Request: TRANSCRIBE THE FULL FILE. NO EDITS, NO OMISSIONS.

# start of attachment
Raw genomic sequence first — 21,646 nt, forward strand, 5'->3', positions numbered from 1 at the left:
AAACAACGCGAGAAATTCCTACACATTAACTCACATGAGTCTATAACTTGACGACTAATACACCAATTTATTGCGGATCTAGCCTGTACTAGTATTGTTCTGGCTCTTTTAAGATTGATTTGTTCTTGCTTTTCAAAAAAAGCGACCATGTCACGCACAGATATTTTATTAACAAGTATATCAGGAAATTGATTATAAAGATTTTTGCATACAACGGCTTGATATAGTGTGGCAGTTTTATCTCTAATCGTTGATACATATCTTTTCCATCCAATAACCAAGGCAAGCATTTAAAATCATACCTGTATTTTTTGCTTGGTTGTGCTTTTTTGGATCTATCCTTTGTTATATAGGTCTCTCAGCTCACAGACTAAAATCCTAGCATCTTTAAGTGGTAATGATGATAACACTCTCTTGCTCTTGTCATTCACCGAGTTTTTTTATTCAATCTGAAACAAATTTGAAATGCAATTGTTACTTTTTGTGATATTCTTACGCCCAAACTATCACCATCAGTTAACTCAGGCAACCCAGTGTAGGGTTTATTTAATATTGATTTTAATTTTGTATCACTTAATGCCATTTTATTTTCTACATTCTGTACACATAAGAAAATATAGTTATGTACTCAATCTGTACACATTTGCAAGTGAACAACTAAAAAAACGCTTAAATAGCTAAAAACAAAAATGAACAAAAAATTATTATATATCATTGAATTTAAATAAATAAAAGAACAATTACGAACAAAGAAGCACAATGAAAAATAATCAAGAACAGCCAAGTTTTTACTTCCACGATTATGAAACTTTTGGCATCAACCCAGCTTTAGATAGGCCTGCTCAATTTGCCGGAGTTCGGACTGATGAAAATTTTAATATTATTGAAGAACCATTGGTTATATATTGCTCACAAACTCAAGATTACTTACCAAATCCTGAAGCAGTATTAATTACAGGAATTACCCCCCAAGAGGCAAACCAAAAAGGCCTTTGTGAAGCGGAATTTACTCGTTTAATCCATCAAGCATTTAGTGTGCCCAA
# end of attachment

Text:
Raw genomic sequence first — 21,646 nt, forward strand, 5'->3', positions numbered from 1 at the left:
AAACAACGCGAGAAATTCCTACACATTAACTCACATGAGTCTATAACTTGACGACTAATACACCAATTTATTGCGGATCTAGCCTGTACTAGTATTGTTCTGGCTCTTTTAAGATTGATTTGTTCTTGCTTTTCAAAAAAAGCGACCATGTCACGCACAGATATTTTATTAACAAGTATATCAGGAAATTGATTATAAAGATTTTTGCATACAACGGCTTGATATAGTGTGGCAGTTTTATCTCTAATCGTTGATACATATCTTTTCCATCCAATAACCAAGGCAAGCATTTAAAATCATACCTGTATTTTTTGCTTGGTTGTGCTTTTTTGGATCTATCCTTTGTTATATAGGTCTCTCAGCTCACAGACTAAAATCCTAGCATCTTTAAGTGGTAATGATGATAACACTCTCTTGCTCTTGTCATTCACCGAGTTTTTTTATTCAATCTGAAACAAATTTGAAATGCAATTGTTACTTTTTGTGATATTCTTACGCCCAAACTATCACCATCAGTTAACTCAGGCAACCCAGTGTAGGGTTTATTTAATATTGATTTTAATTTTGTATCACTTAATGCCATTTTATTTTCTACATTCTGTACACATAAGAAAATATAGTTATGTACTCAATCTGTACACATTTGCAAGTGAACAACTAAAAAAACGCTTAAATAGCTAAAAACAAAAATGAACAAAAAATTATTATATATCATTGAATTTAAATAAATAAAAGAACAATTACGAACAAAGAAGCACAATGAAAAATAATCAAGAACAGCCAAGTTTTTACTTCCACGATTATGAAACTTTTGGCATCAACCCAGCTTTAGATAGGCCTGCTCAATTTGCCGGAGTTCGGACTGATGAAAATTTTAATATTATTGAAGAACCATTGGTTATATATTGCTCACAAACTCAAGATTACTTACCAAATCCTGAAGCAGTATTAATTACAGGAATTACCCCCCAAGAGGCAAACCAAAAAGGCCTTTGTGAAGCGGAATTTACTCGTTTAATCCATCAAGCATTTAGTGTGCCCAA